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[xpath] non-document root nodes

From: Elliotte Harold <elharo@metalab.unc.edu>
Date: Fri, 25 Feb 2005 10:13:39 -0500
Message-ID: <421F40A3.1090704@metalab.unc.edu>
To: public-qt-comments@w3.org

Section 3.2 of XPath 2.0 states:

A "/" at the beginning of a path expression is an abbreviation for the 
initial step fn:root(self::node()) treat as document-node() (this is 
true even if the "/" is the entire path expression). The effect of this 
initial step is to begin the path at the root node of the tree that 
contains the context node. If the context item is not a node, a type 
error is raised.[err:XP0020] At evaluation time, if the root node above 
the context node is not a document node, a dynamic error is 
raised.[err:XP0050]

A "//" at the beginning of a path expression is an abbreviation for the 
initial steps fn:root(self::node()) treat as 
document-node()/descendant-or-self::node()/. The effect of these initial 
steps is to establish an initial node sequence that contains the root of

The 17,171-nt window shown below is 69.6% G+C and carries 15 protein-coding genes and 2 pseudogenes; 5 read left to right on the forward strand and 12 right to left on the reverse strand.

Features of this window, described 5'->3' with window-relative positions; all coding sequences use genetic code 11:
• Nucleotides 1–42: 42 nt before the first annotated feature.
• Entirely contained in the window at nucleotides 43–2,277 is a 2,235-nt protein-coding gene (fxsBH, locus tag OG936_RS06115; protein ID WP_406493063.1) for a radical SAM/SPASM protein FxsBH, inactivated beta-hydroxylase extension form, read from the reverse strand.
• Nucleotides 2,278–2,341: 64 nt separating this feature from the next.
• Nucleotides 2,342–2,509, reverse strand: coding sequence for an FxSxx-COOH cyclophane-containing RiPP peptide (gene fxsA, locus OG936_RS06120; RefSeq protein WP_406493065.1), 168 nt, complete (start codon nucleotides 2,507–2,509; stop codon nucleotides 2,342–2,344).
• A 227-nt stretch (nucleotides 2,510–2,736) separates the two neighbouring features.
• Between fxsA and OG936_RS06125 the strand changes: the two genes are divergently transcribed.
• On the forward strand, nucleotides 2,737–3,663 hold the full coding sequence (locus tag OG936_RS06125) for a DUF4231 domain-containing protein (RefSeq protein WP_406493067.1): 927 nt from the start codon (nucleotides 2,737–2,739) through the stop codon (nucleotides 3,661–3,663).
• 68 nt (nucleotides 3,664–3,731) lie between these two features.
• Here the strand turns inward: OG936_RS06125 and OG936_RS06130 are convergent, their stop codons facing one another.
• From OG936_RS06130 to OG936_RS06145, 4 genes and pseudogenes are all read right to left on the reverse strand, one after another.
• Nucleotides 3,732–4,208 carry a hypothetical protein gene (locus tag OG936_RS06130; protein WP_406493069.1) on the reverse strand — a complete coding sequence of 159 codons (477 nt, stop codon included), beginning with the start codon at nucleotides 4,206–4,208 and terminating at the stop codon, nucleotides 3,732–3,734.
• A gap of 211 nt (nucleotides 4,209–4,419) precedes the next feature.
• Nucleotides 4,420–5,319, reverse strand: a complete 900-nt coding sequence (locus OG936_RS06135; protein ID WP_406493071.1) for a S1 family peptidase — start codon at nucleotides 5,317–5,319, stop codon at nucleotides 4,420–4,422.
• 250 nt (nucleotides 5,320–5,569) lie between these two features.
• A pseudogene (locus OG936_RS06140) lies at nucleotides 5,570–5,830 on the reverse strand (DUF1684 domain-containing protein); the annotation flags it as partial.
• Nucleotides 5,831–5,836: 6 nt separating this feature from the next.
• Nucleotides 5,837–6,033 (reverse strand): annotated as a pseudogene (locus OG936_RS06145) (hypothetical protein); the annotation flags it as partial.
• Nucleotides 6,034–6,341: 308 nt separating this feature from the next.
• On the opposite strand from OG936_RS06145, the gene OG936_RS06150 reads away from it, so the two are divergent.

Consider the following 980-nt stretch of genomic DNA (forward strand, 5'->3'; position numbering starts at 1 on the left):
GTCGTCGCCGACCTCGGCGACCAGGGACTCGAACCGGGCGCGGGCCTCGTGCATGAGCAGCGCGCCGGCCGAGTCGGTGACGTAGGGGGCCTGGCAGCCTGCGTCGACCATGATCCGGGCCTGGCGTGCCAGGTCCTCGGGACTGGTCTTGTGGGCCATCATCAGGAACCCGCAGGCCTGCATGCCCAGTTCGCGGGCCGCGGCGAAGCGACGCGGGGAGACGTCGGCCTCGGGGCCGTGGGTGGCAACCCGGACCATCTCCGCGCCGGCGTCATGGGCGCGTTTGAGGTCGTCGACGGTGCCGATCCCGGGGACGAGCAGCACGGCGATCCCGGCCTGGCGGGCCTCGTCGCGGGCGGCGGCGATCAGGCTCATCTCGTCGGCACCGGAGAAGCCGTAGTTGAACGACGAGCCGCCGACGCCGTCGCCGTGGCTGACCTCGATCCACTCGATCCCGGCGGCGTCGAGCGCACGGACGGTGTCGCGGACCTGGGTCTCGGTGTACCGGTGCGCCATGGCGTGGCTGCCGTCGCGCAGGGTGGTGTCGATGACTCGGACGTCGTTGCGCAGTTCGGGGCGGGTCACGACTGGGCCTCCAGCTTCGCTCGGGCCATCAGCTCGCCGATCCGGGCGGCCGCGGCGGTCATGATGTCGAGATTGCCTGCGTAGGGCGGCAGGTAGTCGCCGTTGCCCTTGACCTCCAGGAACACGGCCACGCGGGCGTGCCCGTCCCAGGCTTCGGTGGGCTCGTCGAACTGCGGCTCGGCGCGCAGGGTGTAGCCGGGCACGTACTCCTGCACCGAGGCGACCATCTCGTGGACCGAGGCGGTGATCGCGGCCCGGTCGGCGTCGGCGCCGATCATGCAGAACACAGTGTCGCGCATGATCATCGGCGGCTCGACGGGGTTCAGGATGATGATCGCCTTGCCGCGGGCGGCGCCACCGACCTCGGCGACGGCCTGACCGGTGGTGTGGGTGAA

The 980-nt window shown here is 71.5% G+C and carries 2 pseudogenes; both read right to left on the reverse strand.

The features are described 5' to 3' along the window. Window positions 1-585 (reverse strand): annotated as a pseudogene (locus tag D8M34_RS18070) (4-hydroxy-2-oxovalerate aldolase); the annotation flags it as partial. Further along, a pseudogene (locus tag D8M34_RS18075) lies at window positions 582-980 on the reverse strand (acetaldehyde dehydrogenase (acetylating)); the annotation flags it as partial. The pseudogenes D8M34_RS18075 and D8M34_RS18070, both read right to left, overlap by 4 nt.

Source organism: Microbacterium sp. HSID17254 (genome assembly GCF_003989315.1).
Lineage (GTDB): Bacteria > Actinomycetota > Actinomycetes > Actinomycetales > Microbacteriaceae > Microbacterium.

the tree in which the context node is found, plus all nodes descended 
from this root. This node sequence is used as the input to subsequent 
steps in the path expression. If the context item is not a node, a type 
error is raised.[err:XP0020] At evaluation time, if the root node above 
the context node is not a document node, a dynamic error is 
raised.[err:XP0050]


I'm concerned about the last two sentences of each of these paragraphs.

In XOM, in XPath 1, I've found it useful to query trees with no document 
nodes above them by inserting a sort of pseudo-document node. This makes 
expressions like /a/b/c meaningful, whether or not the context node is 
in a document. However, this pseudo-root is never actually returned. For 
instance the expression / would return an empty list rather than this 
pseudo-root. I'm just not sure an error should be raised here. The 
principle of least surprise would seem to dictate that users can always 
begin expressions that use / and // regardless of the context node, 
especially since most of those expressions will not actually be trying 
to find the root node, just work down from there to something else in 
the tree.

Practically, in the case of DOM, I wonder what happens if the root node 
is a DocumentFragment rather than a Document. perhaps that's just 
treated as another document node for XPath 2.0's purpose?

-- 
Elliotte Rusty Harold  elharo@metalab.unc.edu
XML in a Nutshell 3rd Edition Just Published!
http://www.cafeconleche.org/books/xian3/
http://www.amazon.com/exec/obidos/ISBN=0596007647/cafeaulaitA/ref=nosim
Received on Friday, 25 February 2005 15:13:42 GMT

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